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The families of flowering plants

L. Watson and M.J. Dallwitz

Avicenniaceae Endl. ex Schnizl.

~ Acanthaceae, Verbenaceae.

Habit and leaf form. Small mangrove trees and shrubs (branchlets articulate). Helophytic. Leaves opposite (decussate); leathery; simple. Lamina entire. Leaves exstipulate.

Leaf anatomy. Stomata diacytic. Adaxial hypodermis present.

Axial (stem, wood) anatomy. Primary vascular tissues in a cylinder, without separate bundles, or comprising a ring of bundles, or comprising two or more rings of bundles; collateral. Internal phloem present (but transient), or absent. Secondary thickening developing from a conventional cambial ring, or anomalous. The anomalous secondary thickening when present, via concentric cambia.

The vessel end-walls simple. The vessels without vestured pits. The axial xylem with libriform fibres; including septate fibres (these thick-walled). The parenchyma apotracheal. ‘Included’ phloem present.

Reproductive type, pollination. Plants hermaphrodite; viviparous.

Inflorescence, floral, fruit and seed morphology. Flowers aggregated in ‘inflorescences’; in cymes, in panicles, and in umbels. The ultimate inflorescence units cymose. Inflorescences terminal and axillary; cymose or thyrsiform, condensed or spiciform. Flowers bracteate; small; regular; cyclic; tetracyclic.

Perianth with distinct calyx and corolla; 9; 2 whorled; anisomerous. Calyx 5; 1 whorled; gamosepalous. Calyx lobes about the same length as the tube. Degree of gamosepaly (maximum length joined/total calyx length) about 0.5. Calyx slightly bilabiate; imbricate. Corolla 4; 1 whorled; gamopetalous. Corolla lobes about the same length as the tube, or markedly longer than the tube. Corolla imbricate; rotate, or campanulate; regular; yellow.

Androecium 4. Androecial members adnate (in the throat of the corolla); all equal to markedly unequal; free of one another; 1 whorled. Androecium exclusively of fertile stamens. Stamens 4; inserted in the throat of the corolla tube; didynamous (slightly), or not didynamous, not tetradynamous; isomerous with the perianth; oppositisepalous; alternating with the corolla members; filantherous to with sessile anthers. Anthers dehiscing via longitudinal slits; tetrasporangiate. Microsporogenesis simultaneous. Anther wall initially with more than one middle layer (up to three in A. officinalis). Tapetum glandular. Pollen grains aperturate; (2–)3 aperturate; colporate (colporoidate); 2-celled.

Gynoecium 2 carpelled. Carpels reduced in number relative to the perianth. The pistil imperfectly 4 celled. Gynoecium syncarpous; synstylovarious; superior. Ovary 2 locular. Locules partially secondarily divided by ‘false septa’. Styles 1. Ovules 2 per locule (one per locellus); pendulous; orthotropous to hemianatropous (the curvature arrested early, the ovule remaining almost orthotropous); unitegmic (but with incomplete growth of the integument, which does not form a micropyle); tenuinucellate. Endothelium not differentiated. Embryo-sac development Polygonum-type. Antipodal cells not formed (the 3 nuclei soon degenerating). Synergids hooked. Endosperm formation cellular. Endosperm haustoria present; chalazal and micropylar (of few cells). Embryogeny onagrad.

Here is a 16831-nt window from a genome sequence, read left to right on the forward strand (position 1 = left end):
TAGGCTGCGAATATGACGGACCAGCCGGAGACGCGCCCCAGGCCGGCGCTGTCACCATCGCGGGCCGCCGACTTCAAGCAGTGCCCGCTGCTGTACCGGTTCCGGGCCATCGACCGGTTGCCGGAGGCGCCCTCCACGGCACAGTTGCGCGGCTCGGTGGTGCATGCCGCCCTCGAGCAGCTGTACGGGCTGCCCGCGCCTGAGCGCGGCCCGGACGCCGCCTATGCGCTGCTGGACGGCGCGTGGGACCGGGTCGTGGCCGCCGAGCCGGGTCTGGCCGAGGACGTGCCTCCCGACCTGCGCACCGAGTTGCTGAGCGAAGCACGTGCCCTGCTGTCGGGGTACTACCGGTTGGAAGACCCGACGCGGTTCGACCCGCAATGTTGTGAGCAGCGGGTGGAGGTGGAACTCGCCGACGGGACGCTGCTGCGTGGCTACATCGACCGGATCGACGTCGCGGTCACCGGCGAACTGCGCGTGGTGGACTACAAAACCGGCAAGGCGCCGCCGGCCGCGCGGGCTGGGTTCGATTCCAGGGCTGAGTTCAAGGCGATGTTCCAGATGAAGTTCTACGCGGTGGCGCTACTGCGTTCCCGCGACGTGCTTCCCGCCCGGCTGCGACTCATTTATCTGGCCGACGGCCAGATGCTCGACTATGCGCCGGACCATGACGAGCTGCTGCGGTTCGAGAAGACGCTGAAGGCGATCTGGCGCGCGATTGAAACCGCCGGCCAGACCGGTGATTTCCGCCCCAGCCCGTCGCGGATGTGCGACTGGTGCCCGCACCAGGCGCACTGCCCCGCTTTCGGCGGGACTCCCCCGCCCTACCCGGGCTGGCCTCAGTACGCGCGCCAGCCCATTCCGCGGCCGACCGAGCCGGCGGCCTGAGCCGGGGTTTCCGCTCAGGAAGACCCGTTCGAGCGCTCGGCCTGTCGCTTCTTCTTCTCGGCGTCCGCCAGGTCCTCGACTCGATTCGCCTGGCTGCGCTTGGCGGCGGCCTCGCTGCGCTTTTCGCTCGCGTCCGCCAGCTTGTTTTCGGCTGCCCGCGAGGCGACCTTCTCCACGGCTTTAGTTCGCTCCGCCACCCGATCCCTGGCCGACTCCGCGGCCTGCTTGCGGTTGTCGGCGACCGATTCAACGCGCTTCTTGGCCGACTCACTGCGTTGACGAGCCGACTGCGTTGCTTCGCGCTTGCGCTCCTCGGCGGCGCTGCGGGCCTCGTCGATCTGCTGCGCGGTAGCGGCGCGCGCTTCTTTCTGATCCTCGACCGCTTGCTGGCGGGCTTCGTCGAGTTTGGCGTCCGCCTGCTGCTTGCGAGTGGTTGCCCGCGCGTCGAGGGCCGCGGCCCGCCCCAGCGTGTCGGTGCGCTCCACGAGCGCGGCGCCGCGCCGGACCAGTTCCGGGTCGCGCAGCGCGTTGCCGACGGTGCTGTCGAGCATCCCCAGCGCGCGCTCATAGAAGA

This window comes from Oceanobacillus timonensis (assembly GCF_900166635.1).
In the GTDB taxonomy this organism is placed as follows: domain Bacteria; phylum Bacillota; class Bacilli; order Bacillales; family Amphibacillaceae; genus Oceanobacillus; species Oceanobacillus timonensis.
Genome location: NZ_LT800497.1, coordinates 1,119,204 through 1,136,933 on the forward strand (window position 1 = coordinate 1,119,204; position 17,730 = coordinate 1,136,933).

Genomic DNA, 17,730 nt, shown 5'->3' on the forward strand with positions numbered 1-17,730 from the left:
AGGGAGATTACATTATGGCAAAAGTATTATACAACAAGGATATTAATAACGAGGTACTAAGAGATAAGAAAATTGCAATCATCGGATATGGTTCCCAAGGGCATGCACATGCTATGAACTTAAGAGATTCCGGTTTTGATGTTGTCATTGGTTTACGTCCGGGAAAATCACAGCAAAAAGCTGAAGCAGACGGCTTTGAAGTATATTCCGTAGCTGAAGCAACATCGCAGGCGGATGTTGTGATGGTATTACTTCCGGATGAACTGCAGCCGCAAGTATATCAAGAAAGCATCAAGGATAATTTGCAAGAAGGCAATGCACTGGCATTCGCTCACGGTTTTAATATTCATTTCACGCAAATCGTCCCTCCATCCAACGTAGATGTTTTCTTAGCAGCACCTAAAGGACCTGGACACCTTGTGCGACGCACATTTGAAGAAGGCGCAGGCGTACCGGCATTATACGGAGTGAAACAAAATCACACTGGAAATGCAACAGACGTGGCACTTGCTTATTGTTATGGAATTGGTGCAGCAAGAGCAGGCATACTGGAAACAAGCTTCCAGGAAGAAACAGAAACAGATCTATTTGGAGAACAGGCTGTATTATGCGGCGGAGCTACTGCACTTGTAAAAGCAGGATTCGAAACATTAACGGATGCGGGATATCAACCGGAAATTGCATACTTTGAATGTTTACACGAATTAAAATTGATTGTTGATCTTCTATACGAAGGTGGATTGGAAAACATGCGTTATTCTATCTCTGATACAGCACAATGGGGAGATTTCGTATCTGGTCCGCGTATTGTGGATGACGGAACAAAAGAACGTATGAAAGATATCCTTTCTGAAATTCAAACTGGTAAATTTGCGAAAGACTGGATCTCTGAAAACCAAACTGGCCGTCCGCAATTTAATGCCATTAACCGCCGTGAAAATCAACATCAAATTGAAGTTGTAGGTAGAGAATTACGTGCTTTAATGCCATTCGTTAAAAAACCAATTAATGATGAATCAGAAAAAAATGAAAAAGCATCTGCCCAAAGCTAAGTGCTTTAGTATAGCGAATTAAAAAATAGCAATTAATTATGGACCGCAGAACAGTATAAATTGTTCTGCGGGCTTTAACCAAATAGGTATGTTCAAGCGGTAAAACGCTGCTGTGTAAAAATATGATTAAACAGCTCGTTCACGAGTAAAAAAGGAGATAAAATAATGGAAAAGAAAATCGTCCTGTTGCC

Fruit non-fleshy; dehiscent; a capsule. Capsules valvular (bivalved). Cotyledons 2. Embryo chlorophyllous.

Physiology, phytochemistry. C3. C3 physiology recorded directly in Avicennia. Anatomy non-C4 type (Avicennia). Not cyanogenic. Iridoids detected; ‘Route II’ type (normal and decarb.). Proanthocyanidins absent. Flavonols absent. Ellagic acid absent.

Special distinguishing feature. Mangroves.

Geography, cytology. Tropical. Tropical coasts.

Taxonomy. Subclass Dicotyledonae; Tenuinucelli. Dahlgren’s Superorder Lamiiflorae; Lamiales. Cronquist’s Subclass Asteridae; Lamiales. APG 3 core angiosperms; core eudicot; Superorder Asteranae; lamiid; Order Lamiales (as a synonym of Acanthaceae?).

Species 11. Genera 1; only genus, Avicennia.

General remarks. Differing conspicuously from Acanthaceae in the irregular corolla, 4-celled ovary with secondary septa, the differently orientated ovules with conventional funicles, and valvular capsule dehiscence. Records relying on limited sampling show further differences in anther wall development and embryology.

Illustrations. • Avicennia officinalis: Nat. Pflanzenfam. IV (1897). • Avicennia officinalis, embryology: Nat. Pflanzenfam. IV (1897). • Foliar hairs of Avicennia nitida, with Clerodendron and Petraea (Verbenaceae) and Pityrodia (Dicrastylidaceae) (Solereder, 1908).

We advise against extracting comparative information from the descriptions. This is much more easily achieved using the DELTA data files or the interactive key, which allows access to the character list, illustrations, full and partial descriptions, diagnostic descriptions, differences and similarities between taxa, lists of taxa exhibiting or lacking specified attributes, distributions of character states within any set of taxa, geographical distribution, genera included in each family, and classifications (Dahlgren; Dahlgren, Clifford, and Yeo; Cronquist; APG). See also Guidelines for using data taken from Web publications.

Cite this publication as: ‘Watson, L., and Dallwitz, M.J. 1992 onwards. The families of flowering plants: descriptions, illustrations, identification, and information retrieval. Version: 13th March 2017.’.